The Washington PostDemocracy Dies in Darkness

How Aaliyah’s music finally came to streaming services — and why the decision is controversial

Aaliyah attends the 2001 MTV Movie Awards. (Chris Delmas/AFP/Getty Images)
Placeholder while article actions load

Aaliyah’s 1996 double-platinum sophomore album, “One in a Million,” appeared on streaming platforms for the first time Friday, delighting fans who for decades have clamored for more access to the singer’s catalogue. But the journey to its debut on streaming services, which comes nearly 20 years after the singer’s death at just 22, has been fraught.

Aaliyah is celebrated as a pioneering force in R&B and pop. But much of the music that shaped that legacy — including “One in a Million” and the self-titled album she released the month before her death in a 2001 plane crash — has been conspicuously absent in the streaming era. And as a 2016 Complex article outlined, the reason has never been entirely clear; the masters for those recordings have always been in the control of Aaliyah’s uncle, entertainment lawyer-turned-music producer Barry Hankerson.

Billboard reported earlier this month that Hankerson’s label Blackground Records, signed a distribution deal with Empire, a breakout distribution company and record label, clearing the way for the singer’s last two albums and several treasured singles to be released at long last. The news followed the sudden appearance of a website that hinted at a forthcoming release.

Amid speculation, the late singer’s estate — run on behalf of her mother, Diane Haughton, and brother Rashad Haughton — issued a prickly statement calling out an “unscrupulous endeavor to release Aaliyah’s music without any transparency or full accounting to the estate.” But the statement, which also referenced “forgiveness,” appeared to indicate that the estate would not be taking legal steps to stop the release.

Here is everything you need to know about the album that is now available, what’s forthcoming and why not everyone is happy about it.

Which of Aaliyah’s albums is streaming now?

“One in a Million” is the only new album available to stream. Her final album, “Aaliyah,” which topped the Billboard 200 albums chart weeks after her death, will be released digitally and on CD in September, along with “Are You That Somebody?," the singer’s Grammy-nominated contribution to the soundtrack for the 1998 film “Dr. Dolittle.” Two posthumous compilation albums, “I Care 4 You” and “Ultimate Aaliyah,” will be released in October.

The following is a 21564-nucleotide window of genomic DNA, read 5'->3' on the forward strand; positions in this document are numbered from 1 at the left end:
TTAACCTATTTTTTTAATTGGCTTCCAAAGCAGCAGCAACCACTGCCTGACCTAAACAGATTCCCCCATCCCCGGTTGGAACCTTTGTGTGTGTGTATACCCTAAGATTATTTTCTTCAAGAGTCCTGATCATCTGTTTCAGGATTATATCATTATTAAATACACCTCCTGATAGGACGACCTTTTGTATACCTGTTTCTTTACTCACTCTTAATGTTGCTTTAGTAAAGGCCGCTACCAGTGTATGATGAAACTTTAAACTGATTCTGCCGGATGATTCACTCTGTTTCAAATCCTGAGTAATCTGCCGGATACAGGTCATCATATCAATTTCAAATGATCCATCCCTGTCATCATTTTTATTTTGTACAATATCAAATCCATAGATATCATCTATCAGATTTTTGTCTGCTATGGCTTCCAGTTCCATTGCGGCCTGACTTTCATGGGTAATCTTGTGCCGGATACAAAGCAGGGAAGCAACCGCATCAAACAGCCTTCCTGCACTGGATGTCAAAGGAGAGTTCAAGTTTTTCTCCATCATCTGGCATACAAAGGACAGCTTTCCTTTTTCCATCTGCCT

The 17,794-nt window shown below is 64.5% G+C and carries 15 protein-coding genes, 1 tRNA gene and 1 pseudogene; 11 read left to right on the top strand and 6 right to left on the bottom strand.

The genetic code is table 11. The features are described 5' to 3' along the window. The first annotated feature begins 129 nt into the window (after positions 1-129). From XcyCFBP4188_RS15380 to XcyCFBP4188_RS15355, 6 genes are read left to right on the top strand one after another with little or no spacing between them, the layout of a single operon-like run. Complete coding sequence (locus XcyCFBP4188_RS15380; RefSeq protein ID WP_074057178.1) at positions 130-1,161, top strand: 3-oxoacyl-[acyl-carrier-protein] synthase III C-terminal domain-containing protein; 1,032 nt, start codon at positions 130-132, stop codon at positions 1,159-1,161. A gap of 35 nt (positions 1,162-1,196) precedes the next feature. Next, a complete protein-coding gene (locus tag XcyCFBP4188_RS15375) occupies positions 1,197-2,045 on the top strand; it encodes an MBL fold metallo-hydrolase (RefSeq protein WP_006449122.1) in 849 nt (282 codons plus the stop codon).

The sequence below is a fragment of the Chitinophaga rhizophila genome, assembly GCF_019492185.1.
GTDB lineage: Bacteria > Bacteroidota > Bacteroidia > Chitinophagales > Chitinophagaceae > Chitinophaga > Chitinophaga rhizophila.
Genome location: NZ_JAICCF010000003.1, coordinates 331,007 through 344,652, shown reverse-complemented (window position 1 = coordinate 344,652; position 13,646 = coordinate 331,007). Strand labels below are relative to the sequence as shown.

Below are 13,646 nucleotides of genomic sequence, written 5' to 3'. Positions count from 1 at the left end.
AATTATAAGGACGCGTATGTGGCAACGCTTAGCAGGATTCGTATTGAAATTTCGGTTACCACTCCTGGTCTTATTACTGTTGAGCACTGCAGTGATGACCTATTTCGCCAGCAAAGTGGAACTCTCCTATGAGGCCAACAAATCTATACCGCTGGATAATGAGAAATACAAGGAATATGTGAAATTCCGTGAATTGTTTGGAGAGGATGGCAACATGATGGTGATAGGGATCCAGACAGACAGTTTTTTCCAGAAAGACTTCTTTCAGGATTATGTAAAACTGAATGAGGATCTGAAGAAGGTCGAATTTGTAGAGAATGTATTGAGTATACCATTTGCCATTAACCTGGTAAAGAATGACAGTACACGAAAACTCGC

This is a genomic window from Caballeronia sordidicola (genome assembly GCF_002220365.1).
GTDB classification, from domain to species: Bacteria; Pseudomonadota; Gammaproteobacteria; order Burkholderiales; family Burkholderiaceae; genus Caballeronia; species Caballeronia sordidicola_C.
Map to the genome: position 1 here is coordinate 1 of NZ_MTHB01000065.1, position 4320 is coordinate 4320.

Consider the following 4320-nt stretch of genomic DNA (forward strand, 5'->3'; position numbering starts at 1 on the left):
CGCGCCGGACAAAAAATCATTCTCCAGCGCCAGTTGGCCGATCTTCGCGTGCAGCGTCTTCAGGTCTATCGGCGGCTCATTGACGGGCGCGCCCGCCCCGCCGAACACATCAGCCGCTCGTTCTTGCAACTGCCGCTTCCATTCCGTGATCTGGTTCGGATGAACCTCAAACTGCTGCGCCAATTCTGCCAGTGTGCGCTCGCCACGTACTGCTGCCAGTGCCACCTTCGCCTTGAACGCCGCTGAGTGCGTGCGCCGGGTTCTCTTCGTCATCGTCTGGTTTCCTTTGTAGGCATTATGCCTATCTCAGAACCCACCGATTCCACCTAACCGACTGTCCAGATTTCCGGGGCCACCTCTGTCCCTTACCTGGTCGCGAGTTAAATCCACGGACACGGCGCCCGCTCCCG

Her 1994 debut album, “Age Ain’t Nothing But a Number,” was licensed for distribution under Jive Records and has been available to stream for years. That album established Aaliyah as a soulful and self-assured singer. But for many, its legacy is hampered by its association with R. Kelly, whom Hankerson managed at the time and recruited to collaborate with Aaliyah on her debut. Kelly is on trial in New York on racketeering charges and violations of the Mann Act, a federal law that criminalizes sex trafficking across state lines.

As reported by the New York Times, Kelly’s nine-count indictment stems from his interactions with six women and girls, including Aaliyah, whose illegal marriage to Kelly in 1994 — when she was 15 and he was 27 — first fueled speculation over the singer’s inappropriate conduct with underage girls. In 2019, federal prosecutors charged Kelly with bribing an Illinois state official to obtain false identification so that he could marry the underage singer. The union, which was referenced in the prosecution’s opening statements on Wednesday, was eventually expunged.

What to know about R. Kelly’s trial for sex trafficking and racketeering charges

What’s special about ‘One in a Million’?

By the time ″One in a Million” was released to positive reviews, Aaliyah had ceased contact with Kelly. The 1996 album paired the singer with collaborators that would help define her sound and legacy: Missy Elliott and Timbaland. The singer had further evolved when “Aaliyah” hit shelves in 2001.